In the course of conducting interviews with candidates for this book, the authors gained an impression of a number of attributes and characteristics which appeared to apply in many or most cases. Here is a summary of these attributes:
Gamechangers tend to have a strong sense of self, though not necessarily egotistically so. Independence is a common trait among them; few mentioned significant influence of long-standing mentors. They seem to either possess innate self-confidence, or have the potential to develop strong confidence as they progress; they don’t appear to be plagued by the kind of self-doubt that in others often endangers projects. Their confidence and self-belief is not destroyed by challenges, obstacles or setbacks.
The strategies they use for overcoming these obstacles vary widely – some by rail-roading their way through, some by skirting around, others by changing plans and taking a completely new direction. They are resilient, and can bounce back from catastrophe; they are able to learn and draw value from difficulties or failures. They are good at reflecting and deriving lessons from their actions and experiences, whether these have been successful or not. They are visionary individuals who possess strong forward-thinking ability to picture what success is going to look like and then determine the steps required to get there.
Gamechangers are not afraid to challenge the status quo – indeed, they often go out of their way to so. They are not generally averse to controversy, and often use it to their advantage. They are competitive, but not necessarily in terms of the quest for financial success – they are often keen to stand out in other ways.
They are often ‘outlaws’ in the sense that they do not accept or follow the existing rules of the game; and they are often outsiders in one sense or another, whether in terms of social orientation, relation to family groups, ethnic background, sexual orientation or other groupings.
These are predominantly action oriented individuals and problem solvers, interested in practical and applicable rather than purely theoretical results. They are more daring than average, not averse to risk. They want to be in charge; loss of control can be devastating to them – having control can be more important than making money.
Gamechangers become clear about what they want to do, though not always from the outset; their influential success requires this clarity. They pursue their vision with commitment and persistence, and do whatever it takes to achieve their primary objective.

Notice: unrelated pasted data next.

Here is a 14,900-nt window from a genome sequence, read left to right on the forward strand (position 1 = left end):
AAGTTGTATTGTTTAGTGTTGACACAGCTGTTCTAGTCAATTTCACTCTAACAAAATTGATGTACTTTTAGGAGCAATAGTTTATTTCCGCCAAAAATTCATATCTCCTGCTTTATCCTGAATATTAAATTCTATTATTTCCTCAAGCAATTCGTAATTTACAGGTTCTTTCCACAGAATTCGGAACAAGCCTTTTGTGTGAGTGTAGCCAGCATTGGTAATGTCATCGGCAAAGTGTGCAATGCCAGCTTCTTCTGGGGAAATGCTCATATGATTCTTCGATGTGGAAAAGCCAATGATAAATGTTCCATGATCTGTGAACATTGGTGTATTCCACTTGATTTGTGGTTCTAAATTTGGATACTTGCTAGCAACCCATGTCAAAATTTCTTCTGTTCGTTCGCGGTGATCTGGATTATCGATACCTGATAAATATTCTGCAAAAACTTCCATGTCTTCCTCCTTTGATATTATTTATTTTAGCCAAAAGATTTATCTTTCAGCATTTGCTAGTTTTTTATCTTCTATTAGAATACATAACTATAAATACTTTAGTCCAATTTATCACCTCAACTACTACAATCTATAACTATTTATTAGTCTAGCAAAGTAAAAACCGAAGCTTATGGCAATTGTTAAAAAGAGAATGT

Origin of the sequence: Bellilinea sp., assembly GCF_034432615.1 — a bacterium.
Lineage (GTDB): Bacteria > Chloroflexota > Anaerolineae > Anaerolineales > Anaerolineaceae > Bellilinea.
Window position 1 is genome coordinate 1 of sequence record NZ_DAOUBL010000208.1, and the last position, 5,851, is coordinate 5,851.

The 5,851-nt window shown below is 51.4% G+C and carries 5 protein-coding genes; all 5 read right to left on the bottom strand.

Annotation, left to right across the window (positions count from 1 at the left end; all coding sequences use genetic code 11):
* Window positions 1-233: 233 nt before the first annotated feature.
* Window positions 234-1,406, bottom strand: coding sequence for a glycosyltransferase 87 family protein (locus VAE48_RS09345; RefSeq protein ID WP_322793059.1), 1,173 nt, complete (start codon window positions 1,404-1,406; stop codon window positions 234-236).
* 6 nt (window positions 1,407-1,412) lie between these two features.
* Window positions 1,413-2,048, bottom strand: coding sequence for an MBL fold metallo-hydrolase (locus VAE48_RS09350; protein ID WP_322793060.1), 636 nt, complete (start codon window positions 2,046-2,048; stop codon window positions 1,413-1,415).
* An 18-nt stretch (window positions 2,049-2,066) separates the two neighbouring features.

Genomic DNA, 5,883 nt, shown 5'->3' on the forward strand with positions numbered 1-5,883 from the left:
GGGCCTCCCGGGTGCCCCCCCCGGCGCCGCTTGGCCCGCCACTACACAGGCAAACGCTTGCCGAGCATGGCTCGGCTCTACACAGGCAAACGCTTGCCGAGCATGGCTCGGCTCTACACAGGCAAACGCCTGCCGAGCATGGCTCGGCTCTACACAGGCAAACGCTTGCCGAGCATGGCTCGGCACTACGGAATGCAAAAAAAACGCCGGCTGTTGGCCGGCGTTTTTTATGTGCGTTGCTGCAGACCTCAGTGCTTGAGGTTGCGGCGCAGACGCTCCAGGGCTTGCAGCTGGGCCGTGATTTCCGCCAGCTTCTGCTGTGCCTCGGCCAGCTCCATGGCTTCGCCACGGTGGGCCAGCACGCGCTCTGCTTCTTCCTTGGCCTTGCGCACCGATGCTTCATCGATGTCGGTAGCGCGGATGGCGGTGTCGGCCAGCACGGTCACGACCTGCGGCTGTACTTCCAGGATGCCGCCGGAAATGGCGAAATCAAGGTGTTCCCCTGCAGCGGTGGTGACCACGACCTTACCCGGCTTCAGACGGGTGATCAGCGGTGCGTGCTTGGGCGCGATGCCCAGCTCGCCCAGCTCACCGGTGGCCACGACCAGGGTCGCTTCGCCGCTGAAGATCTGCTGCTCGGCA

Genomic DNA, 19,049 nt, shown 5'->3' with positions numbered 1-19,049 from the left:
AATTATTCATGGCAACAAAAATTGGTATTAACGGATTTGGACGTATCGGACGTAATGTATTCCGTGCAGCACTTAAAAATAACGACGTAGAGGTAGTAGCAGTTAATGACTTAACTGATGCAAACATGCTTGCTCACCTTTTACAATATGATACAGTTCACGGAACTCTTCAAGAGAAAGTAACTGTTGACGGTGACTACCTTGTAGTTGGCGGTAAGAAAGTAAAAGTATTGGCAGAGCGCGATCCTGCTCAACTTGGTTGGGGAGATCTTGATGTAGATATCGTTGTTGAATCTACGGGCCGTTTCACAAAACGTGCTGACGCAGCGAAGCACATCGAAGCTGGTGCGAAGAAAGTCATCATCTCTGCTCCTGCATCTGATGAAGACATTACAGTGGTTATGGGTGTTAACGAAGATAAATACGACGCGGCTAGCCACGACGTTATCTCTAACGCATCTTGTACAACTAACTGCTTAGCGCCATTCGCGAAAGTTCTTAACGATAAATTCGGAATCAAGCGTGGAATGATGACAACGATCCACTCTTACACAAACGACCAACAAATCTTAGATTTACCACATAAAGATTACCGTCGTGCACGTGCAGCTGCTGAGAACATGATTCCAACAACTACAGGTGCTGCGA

They have a strong sense of focus and unswerving drive once they have decided on the right course of action. They often tend to focus on one overriding issue – doing one thing exceptionally well rather than several things averagely.
However they are flexible, adaptable and able to respond, so that ideas of what they wish to achieve tend to evolve throughout their careers. They work with whatever they’ve got and whatever results from what they do, and turn these to their advantage. They are skilled at recognising, creating and taking advantage of opportunity.
Strong personal values appear to be a major driver among gamechangers, driving what they do – but these values differ widely from person to person. They might be driven by the quest for design excellence, for fun or adventure, by social values or environmental issues, or being the best in their field. They are generally on a mission to make a difference in the world, one way or another, and to leave a legacy – something that will live on after them. Once they have established themselves on their journey, they tend to have a strong interest in helping others along similar paths.
These are not generally loners or social introverts, although some may be quieter types who reflect internally about their achievements while others do this socially and often noisily. They are able to connect and engage with other people, motivating them to believe in their personal vision and to join their cause; all are persuasive. They build a culture that is right for their project and attract people who fit into that culture; they enrol people in their mission. They are realistic enough to know that in order to be successful, you have to surround yourself with the right people. They don’t tolerate people who are not ‘on the bus’, going in the right direction.
They are articulate about communicating what they are trying to do; they know and take advantage of the value of other people talking about what they’re doing, whether through press media, social media, peer attention, or whichever channels suit their individual nature.
By no means all court fame and recognition, though all know the value of publicity in furthering their cause, and go about getting that – most but not all enjoy this process.
They are also good at stakeholder management – building relationships both inside and outside their organisation in order to win over hearts and minds and make things happen. They know you can’t do it on your own.
Gamechangers are smart, but possess very different kinds of intelligence – whether financial, strategic, inter-personal, emotional or animal intelligence –not necessarily with particularly strong intellect. They have learned to use the kind of strengths they know they have. They are far from uniform in terms of educational attainment; many top gamechangers have display little academic achievement – or indeed any official qualifications.
These players do not generally start out with a great deal of financial resource; rather, they tend to accumulate funds from their early steps in order to steadily expand their sphere of operation. Financial struggle, especially early on, is patently not a hindrance; indeed struggle has usually brought out significant individual self-development – not only in the early days but throughout later ups and downs.